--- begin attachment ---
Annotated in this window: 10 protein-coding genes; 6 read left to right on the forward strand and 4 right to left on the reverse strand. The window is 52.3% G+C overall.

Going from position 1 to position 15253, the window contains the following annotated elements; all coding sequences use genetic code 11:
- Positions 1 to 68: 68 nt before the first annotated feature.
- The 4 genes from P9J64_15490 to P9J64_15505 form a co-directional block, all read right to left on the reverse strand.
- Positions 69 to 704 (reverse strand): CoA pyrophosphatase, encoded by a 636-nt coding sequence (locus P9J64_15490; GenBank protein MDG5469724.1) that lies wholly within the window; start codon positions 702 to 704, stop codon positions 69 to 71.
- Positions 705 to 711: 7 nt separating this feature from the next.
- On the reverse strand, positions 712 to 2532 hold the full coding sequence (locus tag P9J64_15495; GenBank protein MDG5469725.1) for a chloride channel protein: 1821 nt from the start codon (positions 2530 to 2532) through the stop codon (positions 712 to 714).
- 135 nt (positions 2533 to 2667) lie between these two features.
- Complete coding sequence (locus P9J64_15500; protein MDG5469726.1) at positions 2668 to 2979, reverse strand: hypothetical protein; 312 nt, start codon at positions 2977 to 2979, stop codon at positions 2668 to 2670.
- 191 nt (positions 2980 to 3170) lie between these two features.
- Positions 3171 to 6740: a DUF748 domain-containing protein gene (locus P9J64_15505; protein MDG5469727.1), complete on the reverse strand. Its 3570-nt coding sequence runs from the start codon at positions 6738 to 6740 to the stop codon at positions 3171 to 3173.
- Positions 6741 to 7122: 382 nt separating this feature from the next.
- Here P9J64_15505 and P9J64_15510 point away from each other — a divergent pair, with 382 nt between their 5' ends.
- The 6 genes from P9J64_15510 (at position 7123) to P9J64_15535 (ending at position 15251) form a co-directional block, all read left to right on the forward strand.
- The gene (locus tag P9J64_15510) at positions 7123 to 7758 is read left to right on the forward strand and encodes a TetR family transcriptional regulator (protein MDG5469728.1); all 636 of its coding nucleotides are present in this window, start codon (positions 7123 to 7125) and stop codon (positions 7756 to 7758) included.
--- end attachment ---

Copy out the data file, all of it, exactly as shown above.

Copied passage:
Annotated in this window: 10 protein-coding genes; 6 read left to right on the forward strand and 4 right to left on the reverse strand. The window is 52.3% G+C overall.

Going from position 1 to position 15253, the window contains the following annotated elements; all coding sequences use genetic code 11:
- Positions 1 to 68: 68 nt before the first annotated feature.
- The 4 genes from P9J64_15490 to P9J64_15505 form a co-directional block, all read right to left on the reverse strand.
- Positions 69 to 704 (reverse strand): CoA pyrophosphatase, encoded by a 636-nt coding sequence (locus P9J64_15490; GenBank protein MDG5469724.1) that lies wholly within the window; start codon positions 702 to 704, stop codon positions 69 to 71.
- Positions 705 to 711: 7 nt separating this feature from the next.
- On the reverse strand, positions 712 to 2532 hold the full coding sequence (locus tag P9J64_15495; GenBank protein MDG5469725.1) for a chloride channel protein: 1821 nt from the start codon (positions 2530 to 2532) through the stop codon (positions 712 to 714).
- 135 nt (positions 2533 to 2667) lie between these two features.
- Complete coding sequence (locus P9J64_15500; protein MDG5469726.1) at positions 2668 to 2979, reverse strand: hypothetical protein; 312 nt, start codon at positions 2977 to 2979, stop codon at positions 2668 to 2670.
- 191 nt (positions 2980 to 3170) lie between these two features.
- Positions 3171 to 6740: a DUF748 domain-containing protein gene (locus P9J64_15505; protein MDG5469727.1), complete on the reverse strand. Its 3570-nt coding sequence runs from the start codon at positions 6738 to 6740 to the stop codon at positions 3171 to 3173.
- Positions 6741 to 7122: 382 nt separating this feature from the next.
- Here P9J64_15505 and P9J64_15510 point away from each other — a divergent pair, with 382 nt between their 5' ends.
- The 6 genes from P9J64_15510 (at position 7123) to P9J64_15535 (ending at position 15251) form a co-directional block, all read left to right on the forward strand.
- The gene (locus tag P9J64_15510) at positions 7123 to 7758 is read left to right on the forward strand and encodes a TetR family transcriptional regulator (protein MDG5469728.1); all 636 of its coding nucleotides are present in this window, start codon (positions 7123 to 7125) and stop codon (positions 7756 to 7758) included.